Long before I wrote about advertising for a living, I was doing my own armchair Private View. As unemployed graduates in the dark post-crisis days, my flatmate and I spent hours watching daytime TV and passing judgment on the ads. We dedicated our most in-depth analysis to the output of a certain price-comparison brand and its infuriating opera singer.
Without realising it, we accidentally identified what marketers would probably describe as "creating complex memory structures" (or something) in GoCompare.com’s ads; after lodging itself firmly in the part of the brain that remembers annoying jingles, the brand relocated Gio Compario to a wide range of genre-based settings, each with its own set of well-established conventions, thus ensuring that bloody song would go echoing round the heads of viewers for the rest of time.
It means, for example, I’ll never be able to see another remake of The Mummy (one of which I assume will arrive every decade for the rest of my life) without thinking of the brand.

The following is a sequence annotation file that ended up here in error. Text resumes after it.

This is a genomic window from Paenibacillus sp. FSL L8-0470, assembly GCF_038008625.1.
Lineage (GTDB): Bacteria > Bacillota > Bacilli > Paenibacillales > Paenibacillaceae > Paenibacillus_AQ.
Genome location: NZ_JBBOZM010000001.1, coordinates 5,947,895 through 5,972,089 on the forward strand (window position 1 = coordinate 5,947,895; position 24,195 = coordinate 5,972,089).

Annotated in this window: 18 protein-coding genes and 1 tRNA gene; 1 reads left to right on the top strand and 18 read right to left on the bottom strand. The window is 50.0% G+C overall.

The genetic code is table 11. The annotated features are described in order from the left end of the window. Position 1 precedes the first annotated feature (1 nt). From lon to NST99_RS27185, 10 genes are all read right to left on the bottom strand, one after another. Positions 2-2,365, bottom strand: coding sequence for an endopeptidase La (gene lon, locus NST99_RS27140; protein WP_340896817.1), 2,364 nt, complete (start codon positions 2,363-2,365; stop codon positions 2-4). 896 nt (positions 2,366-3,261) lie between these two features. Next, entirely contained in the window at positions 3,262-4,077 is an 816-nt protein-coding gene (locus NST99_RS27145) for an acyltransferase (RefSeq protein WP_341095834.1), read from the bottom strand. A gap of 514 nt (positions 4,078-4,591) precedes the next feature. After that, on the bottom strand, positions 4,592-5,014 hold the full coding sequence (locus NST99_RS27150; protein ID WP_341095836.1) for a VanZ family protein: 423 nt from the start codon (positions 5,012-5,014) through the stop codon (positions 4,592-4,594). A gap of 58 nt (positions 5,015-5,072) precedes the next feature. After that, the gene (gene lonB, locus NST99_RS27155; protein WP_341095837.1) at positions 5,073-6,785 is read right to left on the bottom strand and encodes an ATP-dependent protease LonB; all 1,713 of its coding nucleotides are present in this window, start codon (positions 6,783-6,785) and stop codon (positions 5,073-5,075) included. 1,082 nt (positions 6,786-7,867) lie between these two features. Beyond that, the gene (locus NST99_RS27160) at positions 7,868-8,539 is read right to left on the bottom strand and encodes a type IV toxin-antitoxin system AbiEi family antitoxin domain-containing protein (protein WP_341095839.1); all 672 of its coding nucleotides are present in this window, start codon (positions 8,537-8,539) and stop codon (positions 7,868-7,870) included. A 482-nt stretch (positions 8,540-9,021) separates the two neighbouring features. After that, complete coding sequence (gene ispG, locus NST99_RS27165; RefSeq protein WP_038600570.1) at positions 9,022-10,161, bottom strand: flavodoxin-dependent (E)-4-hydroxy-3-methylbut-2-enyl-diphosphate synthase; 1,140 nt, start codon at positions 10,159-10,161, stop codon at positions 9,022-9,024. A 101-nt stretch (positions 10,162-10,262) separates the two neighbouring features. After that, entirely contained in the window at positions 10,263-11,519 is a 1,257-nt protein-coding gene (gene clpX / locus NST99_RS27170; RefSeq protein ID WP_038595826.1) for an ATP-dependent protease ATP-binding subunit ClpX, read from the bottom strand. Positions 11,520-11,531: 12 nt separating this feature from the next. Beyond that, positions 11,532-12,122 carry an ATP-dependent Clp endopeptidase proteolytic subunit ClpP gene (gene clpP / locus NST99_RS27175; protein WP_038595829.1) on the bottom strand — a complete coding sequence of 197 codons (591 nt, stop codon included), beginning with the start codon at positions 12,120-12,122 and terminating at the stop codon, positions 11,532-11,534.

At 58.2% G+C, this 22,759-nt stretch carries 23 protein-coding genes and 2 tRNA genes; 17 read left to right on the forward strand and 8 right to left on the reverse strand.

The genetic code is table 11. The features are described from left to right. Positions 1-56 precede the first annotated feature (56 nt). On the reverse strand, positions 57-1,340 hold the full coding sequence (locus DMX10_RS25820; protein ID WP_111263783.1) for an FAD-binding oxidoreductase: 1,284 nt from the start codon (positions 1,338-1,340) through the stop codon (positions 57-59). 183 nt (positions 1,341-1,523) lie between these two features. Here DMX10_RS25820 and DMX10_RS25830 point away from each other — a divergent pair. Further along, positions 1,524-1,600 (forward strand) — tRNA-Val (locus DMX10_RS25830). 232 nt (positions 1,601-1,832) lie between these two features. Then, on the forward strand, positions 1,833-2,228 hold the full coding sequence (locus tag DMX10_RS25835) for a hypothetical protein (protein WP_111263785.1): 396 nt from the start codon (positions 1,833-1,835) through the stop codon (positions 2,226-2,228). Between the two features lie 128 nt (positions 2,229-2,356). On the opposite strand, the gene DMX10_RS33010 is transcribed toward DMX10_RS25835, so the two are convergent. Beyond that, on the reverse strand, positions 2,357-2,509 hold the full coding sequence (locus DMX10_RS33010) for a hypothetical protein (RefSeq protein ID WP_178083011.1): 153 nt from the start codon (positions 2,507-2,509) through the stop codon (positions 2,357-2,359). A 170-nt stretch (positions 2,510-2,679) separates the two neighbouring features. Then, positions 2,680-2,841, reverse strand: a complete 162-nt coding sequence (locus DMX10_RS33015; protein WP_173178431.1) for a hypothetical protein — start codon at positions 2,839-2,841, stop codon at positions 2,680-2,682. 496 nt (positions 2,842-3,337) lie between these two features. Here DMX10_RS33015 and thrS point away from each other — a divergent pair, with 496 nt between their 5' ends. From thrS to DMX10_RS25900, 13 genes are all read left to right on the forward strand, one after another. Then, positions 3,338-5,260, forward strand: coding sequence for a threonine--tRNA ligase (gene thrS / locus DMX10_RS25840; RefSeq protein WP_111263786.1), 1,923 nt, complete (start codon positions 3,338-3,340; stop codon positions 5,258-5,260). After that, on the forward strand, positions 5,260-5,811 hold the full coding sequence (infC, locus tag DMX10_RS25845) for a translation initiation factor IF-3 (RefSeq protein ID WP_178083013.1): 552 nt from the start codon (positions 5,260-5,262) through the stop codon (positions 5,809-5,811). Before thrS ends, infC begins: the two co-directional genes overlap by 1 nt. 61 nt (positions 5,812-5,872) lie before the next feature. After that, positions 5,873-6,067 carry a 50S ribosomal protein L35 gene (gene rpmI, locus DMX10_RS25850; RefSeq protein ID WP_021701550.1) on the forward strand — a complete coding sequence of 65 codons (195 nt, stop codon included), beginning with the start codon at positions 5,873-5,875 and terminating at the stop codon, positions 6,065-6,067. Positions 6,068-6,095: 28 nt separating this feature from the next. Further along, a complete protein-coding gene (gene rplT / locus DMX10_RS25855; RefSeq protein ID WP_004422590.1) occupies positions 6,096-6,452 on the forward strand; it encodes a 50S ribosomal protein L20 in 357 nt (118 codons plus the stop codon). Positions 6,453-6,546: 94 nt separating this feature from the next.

Since then, the big fella has been murdered on screen by both Sue Barker and Stephen Hawking – but like Imhotep himself, Gio never stays dead forever. Fortunately, the brand and its new agency Droga5 London had the sense to recognise that while the character still had legs, no-one wanted to hear the GoCompare tune again and the character needed to be used in a brand new way.
What they came up with – a 999-style disaster re-enactment – has the same hazily surreal vibe that made Droga5’s first Barclaycard ad earlier this year such a treat. Like that ad, it’s also spiked with mild cruelty – in this case, directed at people who definitely don’t deserve it. If you’re one of them… sorry, I guess?
Agency Droga5 London
Creatives Ashley Hamilton and Sara Sutherland
Production company Biscuit Filmworks
Director Jeff Low